WAAAAHHHHHy Won’t My Baby Stop Crying?!
What is Colic?
Colic is described as an unexplained, extreme fussiness, not related to eating, that occurs within the first 3 months of life. Typically, it begins at about 2-3 weeks of age and gradually declines by the third month. Episodes are more common in the late afternoon and evening hours. Colic is known to occur in 20-30% of infants and can be quite distressing for new parents.
-sudden onset of intense crying for no particular reason
-stomach bloating and flatulence
-drawing of the legs upward toward the chest
-infant has no trouble eating or gaining weight
There is no known cause for colic, but it has been speculated to be associated with immaturity of the central nervous system, gastrointestinal intolerance to milk, and/or family distress. Formula-fed infants have not been found to be more prone to colic than breast-fed infants. The birthing process can be quite traumatic on your baby’s spine, bones and joints, especially if your delivery included a prolonged pushing stage, forceps or vacuum extraction, or other forms of assisted delivery. The resulting spinal misalignment can compromise the functioning of major systems in the body, which can lead to colic.
Typically, parents are reassured that they are handling their baby well and that the condition will resolve within a few months. Holding, rocking or patting the infant may be of some help. If the child feeds quickly, using a smaller nipple on the bottle can be tried. The use of a pacifier or feeding the child upright may help as well.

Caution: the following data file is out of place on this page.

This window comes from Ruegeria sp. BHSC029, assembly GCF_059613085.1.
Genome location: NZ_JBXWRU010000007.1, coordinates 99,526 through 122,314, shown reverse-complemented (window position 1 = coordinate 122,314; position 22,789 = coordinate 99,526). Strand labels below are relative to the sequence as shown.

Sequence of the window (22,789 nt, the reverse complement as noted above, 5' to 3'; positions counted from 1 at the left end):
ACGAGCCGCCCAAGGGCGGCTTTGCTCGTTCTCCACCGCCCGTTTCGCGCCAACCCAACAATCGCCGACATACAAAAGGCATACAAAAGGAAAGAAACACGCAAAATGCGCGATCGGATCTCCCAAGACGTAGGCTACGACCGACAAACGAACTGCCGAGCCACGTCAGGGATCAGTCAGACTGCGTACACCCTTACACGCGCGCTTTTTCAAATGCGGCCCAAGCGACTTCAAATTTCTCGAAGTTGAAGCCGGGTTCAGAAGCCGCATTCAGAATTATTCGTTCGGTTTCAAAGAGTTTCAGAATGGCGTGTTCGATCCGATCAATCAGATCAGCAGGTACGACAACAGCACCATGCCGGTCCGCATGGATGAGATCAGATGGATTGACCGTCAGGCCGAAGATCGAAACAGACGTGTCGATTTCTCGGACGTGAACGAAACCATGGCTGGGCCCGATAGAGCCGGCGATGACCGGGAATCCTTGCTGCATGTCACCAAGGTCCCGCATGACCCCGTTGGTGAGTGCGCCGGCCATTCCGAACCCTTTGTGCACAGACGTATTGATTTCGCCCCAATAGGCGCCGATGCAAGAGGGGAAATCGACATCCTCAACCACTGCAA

The medical treatment of colic is openly acknowledged to be limited. In some cases, a colicky infant is given drugs, most commonly Dramamine and/or Donnatol and less commonly Simethicone or Methylpolysiloxane. The results of studies evaluating the use of these drugs have been questionable. In most trials, the use of these drugs has been no more effective than that of a placebo.
Your chiropractor will perform a full physical examination of your infant to determine the reason for the incessant crying. The infant should be checked for vertebral subluxations or restrictions, with particular attention to the upper neck and the mid-back. These subluxations or restrictions could conceivably occur anywhere along the spine, necessitating a thorough spinal examination.
Many new parents are wary of bringing their little baby to a chiropractor. In actuality, pediatric adjustments to your baby’s spine are gentle and use little force. These are not the same adjustments you may be used to receiving yourself! The use of gentle, prolonged pressure with the fingers on your child’s spine is the typical mode of pediatric adjustment.
Do you have a prenatal or newborn chiropractic question for Dr Shaila Goldsman? Email her.